GSDIa is the most common genetically inherited glycogen storage disease. It is caused by a defective gene for the enzyme G6Pase-α, resulting in the inability to regulate blood sugar (glucose). Hypoglycemia in patients with GSDIa can be life-threatening, while the accumulation of the complex sugar glycogen in certain organs and tissues can impair the ability of these tissues to function normally. If chronically untreated, patients can develop severe lactic acidosis, progress to renal failure, and potentially die in infancy or childhood. There are no approved pharmacologic therapies. An estimated 6,000 patients worldwide are affected by GSDIa.
DTX401 is an investigational adeno-associated virus vector (AAV) type 8 gene therapy designed to deliver stable expression and activity of G6Pase-α under control of the native promoter. DTX401 is administered as a single intravenous infusion and has been shown in preclinical studies to improve G6Pase-α activity and reduce hepatic glycogen levels, a well-described biomarker of disease progression. DTX401 has been granted Orphan Drug Designation in both the United States and Europe.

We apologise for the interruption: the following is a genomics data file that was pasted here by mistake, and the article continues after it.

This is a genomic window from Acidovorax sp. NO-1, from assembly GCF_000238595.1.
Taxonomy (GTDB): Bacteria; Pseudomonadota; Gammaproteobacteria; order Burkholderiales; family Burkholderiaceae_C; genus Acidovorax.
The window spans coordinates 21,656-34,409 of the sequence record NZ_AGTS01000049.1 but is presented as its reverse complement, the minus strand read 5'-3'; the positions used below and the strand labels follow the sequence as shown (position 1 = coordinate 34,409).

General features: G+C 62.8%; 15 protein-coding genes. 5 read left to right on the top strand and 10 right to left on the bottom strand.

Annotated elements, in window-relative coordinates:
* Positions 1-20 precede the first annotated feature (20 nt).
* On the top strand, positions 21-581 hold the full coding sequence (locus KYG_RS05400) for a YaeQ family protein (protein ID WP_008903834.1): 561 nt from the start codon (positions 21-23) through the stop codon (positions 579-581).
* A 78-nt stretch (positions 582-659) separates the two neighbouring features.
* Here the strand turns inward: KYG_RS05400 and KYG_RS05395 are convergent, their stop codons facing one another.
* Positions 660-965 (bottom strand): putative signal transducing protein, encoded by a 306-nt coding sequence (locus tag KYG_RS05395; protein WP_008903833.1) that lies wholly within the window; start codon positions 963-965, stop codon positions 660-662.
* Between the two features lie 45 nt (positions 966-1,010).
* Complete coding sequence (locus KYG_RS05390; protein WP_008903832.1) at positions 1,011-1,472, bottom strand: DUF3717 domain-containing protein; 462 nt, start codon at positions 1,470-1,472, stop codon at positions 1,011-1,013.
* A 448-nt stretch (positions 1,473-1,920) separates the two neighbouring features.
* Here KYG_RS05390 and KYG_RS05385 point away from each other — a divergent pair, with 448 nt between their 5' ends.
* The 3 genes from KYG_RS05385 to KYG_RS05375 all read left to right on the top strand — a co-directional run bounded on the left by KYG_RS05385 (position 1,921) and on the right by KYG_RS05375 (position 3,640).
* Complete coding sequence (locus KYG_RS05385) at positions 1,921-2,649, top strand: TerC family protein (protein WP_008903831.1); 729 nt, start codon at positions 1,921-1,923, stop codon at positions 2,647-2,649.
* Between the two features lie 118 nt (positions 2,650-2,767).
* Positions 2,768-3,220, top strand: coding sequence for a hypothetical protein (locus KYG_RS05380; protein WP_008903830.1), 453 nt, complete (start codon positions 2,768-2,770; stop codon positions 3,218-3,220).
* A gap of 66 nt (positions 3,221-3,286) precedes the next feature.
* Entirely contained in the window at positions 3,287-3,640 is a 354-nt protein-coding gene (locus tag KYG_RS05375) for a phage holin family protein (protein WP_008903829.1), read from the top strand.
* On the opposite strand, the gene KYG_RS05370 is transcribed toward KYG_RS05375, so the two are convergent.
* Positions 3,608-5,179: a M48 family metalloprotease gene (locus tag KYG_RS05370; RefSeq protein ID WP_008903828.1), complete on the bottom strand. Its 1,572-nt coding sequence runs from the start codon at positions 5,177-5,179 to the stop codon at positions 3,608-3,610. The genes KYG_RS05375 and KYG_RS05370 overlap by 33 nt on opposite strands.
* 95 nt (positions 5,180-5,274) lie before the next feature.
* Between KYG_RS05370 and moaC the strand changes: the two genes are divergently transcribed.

About Ultragenyx Pharmaceutical Inc.
Ultragenyx is a biopharmaceutical company committed to bringing to patients novel products for the treatment of serious rare and ultra-rare genetic diseases. The company has built a diverse portfolio of approved therapies and product candidates aimed at addressing diseases with high unmet medical need and clear biology for treatment, for which there are no approved therapies.
The company is led by a management team experienced in the development and commercialization of rare disease therapeutics. Ultragenyx’s strategy is predicated upon time- and cost-efficient drug development, with the goal of delivering safe and effective therapies to patients with the utmost urgency.